FLAVIO OLIVA | Documentary Filmmaker

The Blue Gold

Fisheries pressure drastically reduce the fish stock in the Mediterranea Sea

“The facts are undisputed! Fish stocks in the Mediterranean are shrinking. Some are on the verge of depletion. 93% of the fish stocks assessed are over-exploited. This is an environmental but also a social issue, as it represents a clear threat to the way of life of fishing communities around the Mediterranean”. There are several reasons for this bad state, including pollution and climate change. But there can be no doubt that extensive overfishing is one of the key causes.

Ocean overfishing is simply the taking of wildlife from the sea at rates too high for fished species to replace themselves. The earliest overfishing occurred in the early 1800s when humans, seeking blubber for lamp oil, decimated the whale population. Some fish that we eat, including Atlantic cod and herring and California’s sardines, were also harvested to the brink of extinction by the mid-1900s.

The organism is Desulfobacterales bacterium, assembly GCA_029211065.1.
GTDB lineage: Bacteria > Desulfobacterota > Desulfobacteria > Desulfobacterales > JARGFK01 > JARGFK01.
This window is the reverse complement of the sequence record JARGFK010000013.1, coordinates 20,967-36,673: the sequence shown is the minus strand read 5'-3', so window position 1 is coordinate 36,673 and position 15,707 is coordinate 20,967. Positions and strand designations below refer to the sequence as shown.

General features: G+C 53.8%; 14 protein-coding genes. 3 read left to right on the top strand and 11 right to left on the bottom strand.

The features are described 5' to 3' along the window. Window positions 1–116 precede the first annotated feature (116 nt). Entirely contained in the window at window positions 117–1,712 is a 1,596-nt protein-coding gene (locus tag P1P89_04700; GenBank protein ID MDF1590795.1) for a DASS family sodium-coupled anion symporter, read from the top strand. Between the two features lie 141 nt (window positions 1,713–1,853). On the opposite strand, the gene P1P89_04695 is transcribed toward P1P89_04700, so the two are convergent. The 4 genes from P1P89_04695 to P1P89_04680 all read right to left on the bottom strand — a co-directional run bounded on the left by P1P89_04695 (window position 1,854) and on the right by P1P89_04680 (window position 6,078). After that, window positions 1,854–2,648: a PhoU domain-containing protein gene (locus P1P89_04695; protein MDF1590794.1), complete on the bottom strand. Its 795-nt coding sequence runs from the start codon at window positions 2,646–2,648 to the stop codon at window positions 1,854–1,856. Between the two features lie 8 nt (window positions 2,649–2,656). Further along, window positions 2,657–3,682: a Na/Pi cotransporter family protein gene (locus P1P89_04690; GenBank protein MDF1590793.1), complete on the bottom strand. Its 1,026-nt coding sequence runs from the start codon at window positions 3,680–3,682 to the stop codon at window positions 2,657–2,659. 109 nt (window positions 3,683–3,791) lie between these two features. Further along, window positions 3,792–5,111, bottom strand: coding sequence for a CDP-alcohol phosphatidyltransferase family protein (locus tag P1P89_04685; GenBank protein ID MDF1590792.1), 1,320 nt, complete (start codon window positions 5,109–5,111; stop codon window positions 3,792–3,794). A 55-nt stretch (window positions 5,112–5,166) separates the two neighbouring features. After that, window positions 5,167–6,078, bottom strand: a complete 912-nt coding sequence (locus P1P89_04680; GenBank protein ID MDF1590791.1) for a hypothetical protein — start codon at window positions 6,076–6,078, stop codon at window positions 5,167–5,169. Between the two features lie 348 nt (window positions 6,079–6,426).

Highly disruptive to the food chain, these isolated, regional depletions became global and catastrophic by the late 20th century.

When It Started Marine scientists know when widespread overfishing of the seas began. And they have a pretty good idea when, if left unaddressed, it will end.

In the mid-20th century, international efforts to increase the availability and affordability of protein-rich foods led to concerted government efforts to increase fishing capacity. Favorable policies, loans, and subsidies spawned a rapid rise of big industrial fishing operations, which quickly supplanted local boatmen as the world’s source of seafood.

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